Haddad: The miracle of Easter has not been forgotten
On this Easter morning Christians around the world celebrate what some hoped would be forgotten.
At the time of the Atonement and Resurrection of Jesus Christ, there were many who recognized and embraced the Gospel, the good news. But others, such as Herod the Great, king of Judea, were consumed by pride or power and rejected the message of redemption, forgiveness, healing and hope.
This past week we published an editorial cartoon that we felt captured this sentiment, which we’ve reprinted with this column. The cartoon depicts two soldiers standing outside the sepulcher with its great stone door rolled away, indicating it was empty and that they had witnessed a miraculous, unexplainable event, yet still worried about their welfare after seemingly failing at their charge to guard the tomb.
In the illustration, one soldier is trying to reassure the other and says, “Don’t worry about it. In a few years it will all be forgotten.”
According to some readers, the cartoon could have been interpreted in opposite directions.
We received an email from a faithful Prescott couple, which they have agreed to let us share, illustrating what they felt was a mixed message.
They wrote: “In Thursday’s paper, a ‘cartoon?’ was in very poor taste. It made us sad to look at Dick Wright’s cartoon depiction of the empty tomb. We believe Jesus Christ died and rose from the dead, so that our sins are forgiven and we will have eternal life. We believe the Resurrection will NOT be forgotten! It will be remembered and honored long after we are gone.”
It was signed with their names.
I reached out to the couple and explained that it appeared they may have misread the cartoon’s message. In my mind the cartoonist was using irony. The Romans, like so many others, felt the death of Jesus would put an end to his ministry. The cartoonist was sharing his opinion of how wrong they were. The fact is, Easter is celebrated throughout the world and the Resurrection is not only remembered, it is recognized as one of the most significant events in history that has changed the world and countless lives for eternity. The tomb was indeed empty and remains so, and this is the good news we believed the artist was sharing.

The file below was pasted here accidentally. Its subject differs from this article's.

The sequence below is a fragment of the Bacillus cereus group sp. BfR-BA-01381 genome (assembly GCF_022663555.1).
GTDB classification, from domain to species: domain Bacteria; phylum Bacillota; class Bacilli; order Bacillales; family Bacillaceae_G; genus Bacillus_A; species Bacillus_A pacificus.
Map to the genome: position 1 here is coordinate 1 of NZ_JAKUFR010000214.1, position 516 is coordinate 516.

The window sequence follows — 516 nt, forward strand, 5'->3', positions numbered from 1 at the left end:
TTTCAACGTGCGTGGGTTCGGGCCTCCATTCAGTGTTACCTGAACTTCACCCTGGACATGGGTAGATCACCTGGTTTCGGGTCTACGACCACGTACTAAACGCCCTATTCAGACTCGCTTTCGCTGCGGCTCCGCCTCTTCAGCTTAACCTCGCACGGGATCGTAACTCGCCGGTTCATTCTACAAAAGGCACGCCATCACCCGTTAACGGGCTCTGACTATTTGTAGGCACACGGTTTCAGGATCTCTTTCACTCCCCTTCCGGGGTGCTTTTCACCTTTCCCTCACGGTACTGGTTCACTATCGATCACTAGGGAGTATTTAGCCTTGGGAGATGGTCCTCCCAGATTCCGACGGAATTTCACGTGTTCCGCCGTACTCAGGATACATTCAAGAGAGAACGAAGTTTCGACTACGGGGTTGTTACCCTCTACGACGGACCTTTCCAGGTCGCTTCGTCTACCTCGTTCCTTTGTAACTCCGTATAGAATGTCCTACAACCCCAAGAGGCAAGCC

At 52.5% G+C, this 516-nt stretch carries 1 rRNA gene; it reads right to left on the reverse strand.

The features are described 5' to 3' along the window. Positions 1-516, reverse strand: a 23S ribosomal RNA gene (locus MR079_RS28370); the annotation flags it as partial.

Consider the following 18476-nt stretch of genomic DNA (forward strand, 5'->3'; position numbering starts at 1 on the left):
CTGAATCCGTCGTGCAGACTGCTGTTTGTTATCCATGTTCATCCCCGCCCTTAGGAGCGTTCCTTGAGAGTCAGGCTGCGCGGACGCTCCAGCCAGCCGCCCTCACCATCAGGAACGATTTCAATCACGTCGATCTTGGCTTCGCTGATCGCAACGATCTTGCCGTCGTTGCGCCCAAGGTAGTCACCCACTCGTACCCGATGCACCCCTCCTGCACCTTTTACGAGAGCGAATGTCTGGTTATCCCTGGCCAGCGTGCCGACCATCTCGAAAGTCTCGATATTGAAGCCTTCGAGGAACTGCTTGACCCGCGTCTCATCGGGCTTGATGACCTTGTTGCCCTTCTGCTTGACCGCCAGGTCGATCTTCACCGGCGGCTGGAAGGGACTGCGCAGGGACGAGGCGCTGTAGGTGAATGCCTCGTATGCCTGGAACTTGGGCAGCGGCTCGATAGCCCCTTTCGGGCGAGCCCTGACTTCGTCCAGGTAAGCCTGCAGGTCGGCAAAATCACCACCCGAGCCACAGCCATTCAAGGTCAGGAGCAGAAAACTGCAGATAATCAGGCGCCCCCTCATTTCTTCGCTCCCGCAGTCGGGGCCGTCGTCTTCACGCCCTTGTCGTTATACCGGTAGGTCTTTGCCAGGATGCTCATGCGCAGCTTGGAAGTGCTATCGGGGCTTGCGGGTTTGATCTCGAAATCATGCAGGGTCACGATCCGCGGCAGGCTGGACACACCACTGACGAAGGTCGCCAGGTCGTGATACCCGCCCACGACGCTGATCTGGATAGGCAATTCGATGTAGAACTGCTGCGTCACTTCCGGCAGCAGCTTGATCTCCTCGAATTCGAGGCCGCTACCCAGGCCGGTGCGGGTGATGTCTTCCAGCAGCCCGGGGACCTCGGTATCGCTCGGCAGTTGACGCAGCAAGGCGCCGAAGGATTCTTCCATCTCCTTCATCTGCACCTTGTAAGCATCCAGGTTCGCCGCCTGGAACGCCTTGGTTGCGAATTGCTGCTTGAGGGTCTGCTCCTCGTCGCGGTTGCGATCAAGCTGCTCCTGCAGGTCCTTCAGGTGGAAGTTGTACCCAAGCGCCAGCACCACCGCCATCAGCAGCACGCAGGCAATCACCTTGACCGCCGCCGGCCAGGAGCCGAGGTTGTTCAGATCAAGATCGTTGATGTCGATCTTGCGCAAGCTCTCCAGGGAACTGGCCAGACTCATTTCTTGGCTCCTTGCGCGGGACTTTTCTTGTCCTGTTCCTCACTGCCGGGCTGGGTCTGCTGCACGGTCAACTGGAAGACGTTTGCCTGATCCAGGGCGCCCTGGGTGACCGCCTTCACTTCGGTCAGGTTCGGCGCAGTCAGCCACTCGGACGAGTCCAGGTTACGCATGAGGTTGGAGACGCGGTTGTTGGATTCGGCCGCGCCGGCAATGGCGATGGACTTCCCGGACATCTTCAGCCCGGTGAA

During our phone call the couple said they originally saw it differently, but explained that the reason they submitted the feedback was because they were concerned that too many people in the world have forgotten, or don’t recognize the miracle given to mankind. The voice of the kind woman on the phone, with her husband in the background, did not sound judgmental or preachy. She instead conveyed a tone of genuine empathy, wanting, wishing, praying that more people knew and felt the peace, hope, joy and comfort that she and her husband had come to know — even through challenging trials — after a lifetime of living the teachings of the Savior. They also expressed worry for a world that seems to boil more with criticism and contention rather than cool with caring and compassion. This is why they wanted the message of Easter to be remembered.
I love Easter and springtime. They remind me that there is hope for me and humanity despite our faults, errors and weaknesses. They remind me that we are not alone, and that there is power to renew, restore, overcome and forgive — not only others but ourselves. It tells me there is joy to be found on this earth and in the eternities through a plan that was deliberately created out of love, and that death need not be final.
I wish you all a happy, hope-filled Easter.
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